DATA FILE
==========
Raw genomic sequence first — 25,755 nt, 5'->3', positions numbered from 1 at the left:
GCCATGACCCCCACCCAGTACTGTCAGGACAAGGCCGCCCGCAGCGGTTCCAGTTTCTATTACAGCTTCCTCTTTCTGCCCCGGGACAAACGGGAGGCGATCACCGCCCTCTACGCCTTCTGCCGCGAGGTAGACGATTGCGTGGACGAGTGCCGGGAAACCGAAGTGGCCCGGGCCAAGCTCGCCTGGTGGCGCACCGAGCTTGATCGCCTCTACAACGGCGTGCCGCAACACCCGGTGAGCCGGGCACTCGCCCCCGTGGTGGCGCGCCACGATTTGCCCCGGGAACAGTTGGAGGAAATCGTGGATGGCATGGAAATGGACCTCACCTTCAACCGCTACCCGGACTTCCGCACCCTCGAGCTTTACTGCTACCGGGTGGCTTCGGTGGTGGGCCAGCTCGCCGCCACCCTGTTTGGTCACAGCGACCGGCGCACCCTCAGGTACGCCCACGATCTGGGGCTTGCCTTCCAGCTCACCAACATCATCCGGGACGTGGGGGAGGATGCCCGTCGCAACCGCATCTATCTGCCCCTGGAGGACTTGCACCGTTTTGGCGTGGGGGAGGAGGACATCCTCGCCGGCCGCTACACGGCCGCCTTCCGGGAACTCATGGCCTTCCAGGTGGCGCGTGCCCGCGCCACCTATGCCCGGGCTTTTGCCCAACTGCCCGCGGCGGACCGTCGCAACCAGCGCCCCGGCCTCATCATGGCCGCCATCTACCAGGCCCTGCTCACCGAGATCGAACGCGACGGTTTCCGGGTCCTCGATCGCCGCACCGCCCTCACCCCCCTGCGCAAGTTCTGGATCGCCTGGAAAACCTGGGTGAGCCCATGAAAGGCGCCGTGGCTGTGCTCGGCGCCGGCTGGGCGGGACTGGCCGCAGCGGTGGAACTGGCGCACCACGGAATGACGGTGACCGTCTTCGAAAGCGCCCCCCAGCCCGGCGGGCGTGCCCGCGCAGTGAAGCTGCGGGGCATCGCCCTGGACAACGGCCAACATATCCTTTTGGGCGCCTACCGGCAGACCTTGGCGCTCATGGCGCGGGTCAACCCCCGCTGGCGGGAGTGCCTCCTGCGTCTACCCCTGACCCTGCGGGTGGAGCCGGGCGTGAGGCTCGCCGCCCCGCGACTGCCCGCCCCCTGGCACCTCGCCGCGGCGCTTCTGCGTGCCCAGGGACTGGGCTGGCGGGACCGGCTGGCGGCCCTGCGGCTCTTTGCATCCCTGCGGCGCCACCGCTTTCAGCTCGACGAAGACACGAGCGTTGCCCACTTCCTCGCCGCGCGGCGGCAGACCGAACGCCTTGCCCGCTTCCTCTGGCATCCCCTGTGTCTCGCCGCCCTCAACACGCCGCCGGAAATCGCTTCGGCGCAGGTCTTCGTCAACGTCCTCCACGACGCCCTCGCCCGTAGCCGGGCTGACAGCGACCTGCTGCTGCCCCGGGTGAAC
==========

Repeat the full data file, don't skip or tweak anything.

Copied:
Raw genomic sequence first — 25,755 nt, 5'->3', positions numbered from 1 at the left:
GCCATGACCCCCACCCAGTACTGTCAGGACAAGGCCGCCCGCAGCGGTTCCAGTTTCTATTACAGCTTCCTCTTTCTGCCCCGGGACAAACGGGAGGCGATCACCGCCCTCTACGCCTTCTGCCGCGAGGTAGACGATTGCGTGGACGAGTGCCGGGAAACCGAAGTGGCCCGGGCCAAGCTCGCCTGGTGGCGCACCGAGCTTGATCGCCTCTACAACGGCGTGCCGCAACACCCGGTGAGCCGGGCACTCGCCCCCGTGGTGGCGCGCCACGATTTGCCCCGGGAACAGTTGGAGGAAATCGTGGATGGCATGGAAATGGACCTCACCTTCAACCGCTACCCGGACTTCCGCACCCTCGAGCTTTACTGCTACCGGGTGGCTTCGGTGGTGGGCCAGCTCGCCGCCACCCTGTTTGGTCACAGCGACCGGCGCACCCTCAGGTACGCCCACGATCTGGGGCTTGCCTTCCAGCTCACCAACATCATCCGGGACGTGGGGGAGGATGCCCGTCGCAACCGCATCTATCTGCCCCTGGAGGACTTGCACCGTTTTGGCGTGGGGGAGGAGGACATCCTCGCCGGCCGCTACACGGCCGCCTTCCGGGAACTCATGGCCTTCCAGGTGGCGCGTGCCCGCGCCACCTATGCCCGGGCTTTTGCCCAACTGCCCGCGGCGGACCGTCGCAACCAGCGCCCCGGCCTCATCATGGCCGCCATCTACCAGGCCCTGCTCACCGAGATCGAACGCGACGGTTTCCGGGTCCTCGATCGCCGCACCGCCCTCACCCCCCTGCGCAAGTTCTGGATCGCCTGGAAAACCTGGGTGAGCCCATGAAAGGCGCCGTGGCTGTGCTCGGCGCCGGCTGGGCGGGACTGGCCGCAGCGGTGGAACTGGCGCACCACGGAATGACGGTGACCGTCTTCGAAAGCGCCCCCCAGCCCGGCGGGCGTGCCCGCGCAGTGAAGCTGCGGGGCATCGCCCTGGACAACGGCCAACATATCCTTTTGGGCGCCTACCGGCAGACCTTGGCGCTCATGGCGCGGGTCAACCCCCGCTGGCGGGAGTGCCTCCTGCGTCTACCCCTGACCCTGCGGGTGGAGCCGGGCGTGAGGCTCGCCGCCCCGCGACTGCCCGCCCCCTGGCACCTCGCCGCGGCGCTTCTGCGTGCCCAGGGACTGGGCTGGCGGGACCGGCTGGCGGCCCTGCGGCTCTTTGCATCCCTGCGGCGCCACCGCTTTCAGCTCGACGAAGACACGAGCGTTGCCCACTTCCTCGCCGCGCGGCGGCAGACCGAACGCCTTGCCCGCTTCCTCTGGCATCCCCTGTGTCTCGCCGCCCTCAACACGCCGCCGGAAATCGCTTCGGCGCAGGTCTTCGTCAACGTCCTCCACGACGCCCTCGCCCGTAGCCGGGCTGACAGCGACCTGCTGCTGCCCCGGGTGAAC